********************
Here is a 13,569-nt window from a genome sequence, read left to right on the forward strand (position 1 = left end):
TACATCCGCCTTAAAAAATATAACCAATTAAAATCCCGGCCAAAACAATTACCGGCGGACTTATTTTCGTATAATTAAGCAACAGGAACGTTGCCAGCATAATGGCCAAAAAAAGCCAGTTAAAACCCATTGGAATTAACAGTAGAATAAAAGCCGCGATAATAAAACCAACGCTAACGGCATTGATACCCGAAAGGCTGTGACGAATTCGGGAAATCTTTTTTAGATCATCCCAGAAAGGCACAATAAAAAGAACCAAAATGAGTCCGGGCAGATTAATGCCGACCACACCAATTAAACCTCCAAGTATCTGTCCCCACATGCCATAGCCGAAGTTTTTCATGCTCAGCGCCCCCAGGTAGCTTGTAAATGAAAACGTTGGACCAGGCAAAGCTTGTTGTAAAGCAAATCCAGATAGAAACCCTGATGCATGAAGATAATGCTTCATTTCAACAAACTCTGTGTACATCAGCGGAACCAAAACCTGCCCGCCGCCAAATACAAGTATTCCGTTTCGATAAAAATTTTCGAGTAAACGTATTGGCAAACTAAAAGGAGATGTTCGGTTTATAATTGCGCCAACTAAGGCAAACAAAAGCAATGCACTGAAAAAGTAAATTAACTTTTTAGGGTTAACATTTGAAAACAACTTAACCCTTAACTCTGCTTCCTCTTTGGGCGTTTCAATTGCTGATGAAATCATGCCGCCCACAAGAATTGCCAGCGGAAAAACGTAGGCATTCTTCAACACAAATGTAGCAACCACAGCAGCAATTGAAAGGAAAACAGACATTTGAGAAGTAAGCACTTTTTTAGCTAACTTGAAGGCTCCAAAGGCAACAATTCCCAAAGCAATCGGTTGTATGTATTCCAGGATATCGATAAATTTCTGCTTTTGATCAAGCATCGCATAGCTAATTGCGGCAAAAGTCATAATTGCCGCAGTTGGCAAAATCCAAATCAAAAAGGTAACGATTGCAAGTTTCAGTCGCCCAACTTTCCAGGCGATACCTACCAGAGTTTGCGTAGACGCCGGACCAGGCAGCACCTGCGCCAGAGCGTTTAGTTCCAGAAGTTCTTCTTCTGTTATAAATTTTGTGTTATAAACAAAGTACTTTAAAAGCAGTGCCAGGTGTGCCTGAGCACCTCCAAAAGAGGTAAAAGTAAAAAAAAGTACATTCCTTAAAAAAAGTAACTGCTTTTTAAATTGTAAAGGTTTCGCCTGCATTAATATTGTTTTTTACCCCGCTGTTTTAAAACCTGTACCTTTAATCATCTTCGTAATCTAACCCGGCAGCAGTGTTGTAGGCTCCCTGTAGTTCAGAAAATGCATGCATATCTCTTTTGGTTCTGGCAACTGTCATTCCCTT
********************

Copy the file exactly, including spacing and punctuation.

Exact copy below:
Here is a 13,569-nt window from a genome sequence, read left to right on the forward strand (position 1 = left end):
TACATCCGCCTTAAAAAATATAACCAATTAAAATCCCGGCCAAAACAATTACCGGCGGACTTATTTTCGTATAATTAAGCAACAGGAACGTTGCCAGCATAATGGCCAAAAAAAGCCAGTTAAAACCCATTGGAATTAACAGTAGAATAAAAGCCGCGATAATAAAACCAACGCTAACGGCATTGATACCCGAAAGGCTGTGACGAATTCGGGAAATCTTTTTTAGATCATCCCAGAAAGGCACAATAAAAAGAACCAAAATGAGTCCGGGCAGATTAATGCCGACCACACCAATTAAACCTCCAAGTATCTGTCCCCACATGCCATAGCCGAAGTTTTTCATGCTCAGCGCCCCCAGGTAGCTTGTAAATGAAAACGTTGGACCAGGCAAAGCTTGTTGTAAAGCAAATCCAGATAGAAACCCTGATGCATGAAGATAATGCTTCATTTCAACAAACTCTGTGTACATCAGCGGAACCAAAACCTGCCCGCCGCCAAATACAAGTATTCCGTTTCGATAAAAATTTTCGAGTAAACGTATTGGCAAACTAAAAGGAGATGTTCGGTTTATAATTGCGCCAACTAAGGCAAACAAAAGCAATGCACTGAAAAAGTAAATTAACTTTTTAGGGTTAACATTTGAAAACAACTTAACCCTTAACTCTGCTTCCTCTTTGGGCGTTTCAATTGCTGATGAAATCATGCCGCCCACAAGAATTGCCAGCGGAAAAACGTAGGCATTCTTCAACACAAATGTAGCAACCACAGCAGCAATTGAAAGGAAAACAGACATTTGAGAAGTAAGCACTTTTTTAGCTAACTTGAAGGCTCCAAAGGCAACAATTCCCAAAGCAATCGGTTGTATGTATTCCAGGATATCGATAAATTTCTGCTTTTGATCAAGCATCGCATAGCTAATTGCGGCAAAAGTCATAATTGCCGCAGTTGGCAAAATCCAAATCAAAAAGGTAACGATTGCAAGTTTCAGTCGCCCAACTTTCCAGGCGATACCTACCAGAGTTTGCGTAGACGCCGGACCAGGCAGCACCTGCGCCAGAGCGTTTAGTTCCAGAAGTTCTTCTTCTGTTATAAATTTTGTGTTATAAACAAAGTACTTTAAAAGCAGTGCCAGGTGTGCCTGAGCACCTCCAAAAGAGGTAAAAGTAAAAAAAAGTACATTCCTTAAAAAAAGTAACTGCTTTTTAAATTGTAAAGGTTTCGCCTGCATTAATATTGTTTTTTACCCCGCTGTTTTAAAACCTGTACCTTTAATCATCTTCGTAATCTAACCCGGCAGCAGTGTTGTAGGCTCCCTGTAGTTCAGAAAATGCATGCATATCTCTTTTGGTTCTGGCAACTGTCATTCCCTT